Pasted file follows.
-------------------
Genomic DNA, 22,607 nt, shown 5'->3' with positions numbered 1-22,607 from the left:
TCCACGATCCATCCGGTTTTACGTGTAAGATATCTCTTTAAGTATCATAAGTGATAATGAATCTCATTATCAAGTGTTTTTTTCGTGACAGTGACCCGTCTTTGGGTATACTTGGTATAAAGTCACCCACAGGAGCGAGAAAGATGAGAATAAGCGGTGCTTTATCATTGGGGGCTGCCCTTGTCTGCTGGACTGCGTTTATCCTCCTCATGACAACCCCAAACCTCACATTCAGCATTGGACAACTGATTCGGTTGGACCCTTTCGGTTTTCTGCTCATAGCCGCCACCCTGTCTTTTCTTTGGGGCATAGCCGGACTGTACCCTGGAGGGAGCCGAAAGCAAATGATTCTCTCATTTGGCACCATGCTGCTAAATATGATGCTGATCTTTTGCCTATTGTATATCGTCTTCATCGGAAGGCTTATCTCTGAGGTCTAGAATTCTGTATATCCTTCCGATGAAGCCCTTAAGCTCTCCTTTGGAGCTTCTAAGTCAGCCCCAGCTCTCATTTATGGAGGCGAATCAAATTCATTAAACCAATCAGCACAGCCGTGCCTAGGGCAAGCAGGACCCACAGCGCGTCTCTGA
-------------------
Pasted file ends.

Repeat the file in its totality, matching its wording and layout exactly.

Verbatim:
Genomic DNA, 22,607 nt, shown 5'->3' with positions numbered 1-22,607 from the left:
TCCACGATCCATCCGGTTTTACGTGTAAGATATCTCTTTAAGTATCATAAGTGATAATGAATCTCATTATCAAGTGTTTTTTTCGTGACAGTGACCCGTCTTTGGGTATACTTGGTATAAAGTCACCCACAGGAGCGAGAAAGATGAGAATAAGCGGTGCTTTATCATTGGGGGCTGCCCTTGTCTGCTGGACTGCGTTTATCCTCCTCATGACAACCCCAAACCTCACATTCAGCATTGGACAACTGATTCGGTTGGACCCTTTCGGTTTTCTGCTCATAGCCGCCACCCTGTCTTTTCTTTGGGGCATAGCCGGACTGTACCCTGGAGGGAGCCGAAAGCAAATGATTCTCTCATTTGGCACCATGCTGCTAAATATGATGCTGATCTTTTGCCTATTGTATATCGTCTTCATCGGAAGGCTTATCTCTGAGGTCTAGAATTCTGTATATCCTTCCGATGAAGCCCTTAAGCTCTCCTTTGGAGCTTCTAAGTCAGCCCCAGCTCTCATTTATGGAGGCGAATCAAATTCATTAAACCAATCAGCACAGCCGTGCCTAGGGCAAGCAGGACCCACAGCGCGTCTCTGA